Monday Launch to Continue 40-Year Earth-Observing Mission

landsat satellite
An artist's view of the Landsat Data Continuity Mission spacecraft in orbit above the Gulf Coast of the U.S. (Image credit: NASA/GSFC/Landsat)

When NASA's Landsat Data Continuity Mission (LDCM) launches on Monday (Feb. 11), it will deliver to orbit the latest and most capable Earth-observing satellite in a four-decade long project to study the surface of our planet.

Examining Earth at a resolution of a quarter of an acre (0.1 hectare), the Landsat satellites have enabled a better understanding of deforestation, glacial retreat, the shrinking Antarctic ice sheet, increasing wildfires and other big changes taking place across the planet.

"All of these changes are occurring at rates unprecedented in human history due to an increasing population," LDCM project scientist Jim Irons, of NASA's Goddard Space Flight Center in Greenbelt, Md., said during a press conference Friday (Feb 8).

"We will be able to continue monitoring these changes from the best Landsat satellite ever launched," he added. [Photos: The Next Landsat Earth-Observing Spacecraft]

A forty-year project

When astronauts first left the surface of the Earth in the 1960s, some of their first science objectives involved mapping the planet's surface. But such mapping, linked to human exploration of space, came in starts and stops, failing to provide consistent data.

The Landsat program, a joint effort of NASA and the United States Geological Survey (USGS), changed all that.

Originally called the Earth Resources Technology Satellites Program when it was proposed in 1966, Landsat officially received the green light in 1970 and first reached orbit with Landsat 1 in 1972.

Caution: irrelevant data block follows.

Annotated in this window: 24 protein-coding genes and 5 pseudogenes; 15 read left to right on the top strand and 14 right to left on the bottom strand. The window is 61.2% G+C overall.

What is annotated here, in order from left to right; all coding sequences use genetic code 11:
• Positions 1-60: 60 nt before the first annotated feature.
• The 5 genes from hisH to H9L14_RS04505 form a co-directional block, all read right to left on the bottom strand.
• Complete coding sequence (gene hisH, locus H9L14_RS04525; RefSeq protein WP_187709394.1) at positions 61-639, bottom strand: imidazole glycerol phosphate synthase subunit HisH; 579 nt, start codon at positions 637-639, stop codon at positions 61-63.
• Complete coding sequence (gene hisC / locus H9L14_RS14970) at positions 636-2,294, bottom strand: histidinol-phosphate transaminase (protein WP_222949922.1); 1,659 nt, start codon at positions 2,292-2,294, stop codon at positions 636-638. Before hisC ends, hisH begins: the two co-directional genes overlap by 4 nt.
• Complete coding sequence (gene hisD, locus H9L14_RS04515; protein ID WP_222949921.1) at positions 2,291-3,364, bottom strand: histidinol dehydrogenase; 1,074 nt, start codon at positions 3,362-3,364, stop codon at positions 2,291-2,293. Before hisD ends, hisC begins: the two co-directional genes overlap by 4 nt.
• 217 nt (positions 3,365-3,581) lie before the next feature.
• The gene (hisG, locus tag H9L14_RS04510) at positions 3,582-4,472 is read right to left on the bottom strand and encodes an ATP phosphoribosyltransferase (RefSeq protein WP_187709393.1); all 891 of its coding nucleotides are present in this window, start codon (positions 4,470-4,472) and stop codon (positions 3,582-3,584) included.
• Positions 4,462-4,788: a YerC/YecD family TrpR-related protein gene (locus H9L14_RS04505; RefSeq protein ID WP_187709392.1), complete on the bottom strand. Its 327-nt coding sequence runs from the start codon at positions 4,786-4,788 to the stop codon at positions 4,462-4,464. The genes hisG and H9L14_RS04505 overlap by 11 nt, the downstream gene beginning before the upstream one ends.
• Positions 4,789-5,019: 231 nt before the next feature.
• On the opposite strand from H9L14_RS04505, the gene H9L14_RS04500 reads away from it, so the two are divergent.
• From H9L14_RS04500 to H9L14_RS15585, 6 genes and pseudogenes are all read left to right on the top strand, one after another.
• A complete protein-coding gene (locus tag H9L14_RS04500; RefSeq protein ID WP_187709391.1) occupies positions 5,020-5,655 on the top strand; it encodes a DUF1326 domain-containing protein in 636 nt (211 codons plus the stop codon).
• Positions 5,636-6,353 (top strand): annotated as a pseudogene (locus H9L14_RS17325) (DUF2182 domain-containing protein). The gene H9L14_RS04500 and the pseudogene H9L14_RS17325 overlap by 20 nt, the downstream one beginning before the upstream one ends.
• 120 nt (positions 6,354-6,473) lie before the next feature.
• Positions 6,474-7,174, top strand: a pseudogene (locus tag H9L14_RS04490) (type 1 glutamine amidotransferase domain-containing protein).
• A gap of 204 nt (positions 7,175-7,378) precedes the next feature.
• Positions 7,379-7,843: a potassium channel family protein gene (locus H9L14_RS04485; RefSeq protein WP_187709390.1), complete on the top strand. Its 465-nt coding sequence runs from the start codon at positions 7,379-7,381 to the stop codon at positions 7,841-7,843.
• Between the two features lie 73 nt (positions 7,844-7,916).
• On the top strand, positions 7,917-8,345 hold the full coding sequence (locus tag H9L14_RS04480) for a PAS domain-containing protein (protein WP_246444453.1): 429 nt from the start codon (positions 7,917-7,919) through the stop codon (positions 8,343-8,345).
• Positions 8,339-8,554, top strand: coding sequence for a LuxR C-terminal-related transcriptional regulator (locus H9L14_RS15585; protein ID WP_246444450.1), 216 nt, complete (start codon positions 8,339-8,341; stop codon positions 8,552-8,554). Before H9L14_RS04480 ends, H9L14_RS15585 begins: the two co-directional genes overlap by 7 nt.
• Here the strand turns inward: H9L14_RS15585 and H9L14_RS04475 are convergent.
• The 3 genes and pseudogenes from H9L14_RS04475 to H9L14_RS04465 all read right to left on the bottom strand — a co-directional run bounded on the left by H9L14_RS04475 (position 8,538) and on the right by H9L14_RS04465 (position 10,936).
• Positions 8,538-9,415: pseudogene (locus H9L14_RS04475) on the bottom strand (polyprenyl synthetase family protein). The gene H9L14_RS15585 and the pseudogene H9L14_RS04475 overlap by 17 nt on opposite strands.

Each new satellite has overlapped with its predecessor, sometimes for years. Landsat 7, launched in 1999, still functions in limited capacity, while Landsat 5 was recently decommissioned after more than 28 years of service.

The LDCM spacecraft — set to blast off Monday at 1:02 p.m. EST (1802 GMT/10:02 a.m. PST) from Vandenberg Air Force Base in California — will be the eighth satellite in the program.

It will be renamed Landsat 8 after launch and a series of on-orbit checkouts. The USGS will take over operation of the spacecraft at that point, about three months after liftoff.

Orbiting the Earth every 90 minutes, the Landsat satellites image the entire planet over the course of 16 days. When two work together, changes on the surface are captured every eight days.

Although the technology behind the satellites has improved, the programs manage enough consistency that data from the newest satellite is easily comparable to data from the original.

Each Landsat pixel measures 98 feet (30 meters) on a side, capturing enough detail for scientists to glean a great deal of information about environmental change and surface processes.

In 2009, the possibilities for Landsat data grew significantly when the entire image library was placed on the Internet for anyone to use free of charge. The archived data, which is managed by the USGS, is the longest continuous record of Earth's land surface as seen from space.

"The Landsat data plays a critical role in enabling scientific inquiry," said Mike Wulder of the Canadian Forest Service in Victoria, British Columbia. "Over time, the systematic collection and archiving of imagery since the inception of the Landsat program has enabled sophisticated scientific analysis to be taken." [The Top 10 Landsat Photos Ever]

Endless possibilities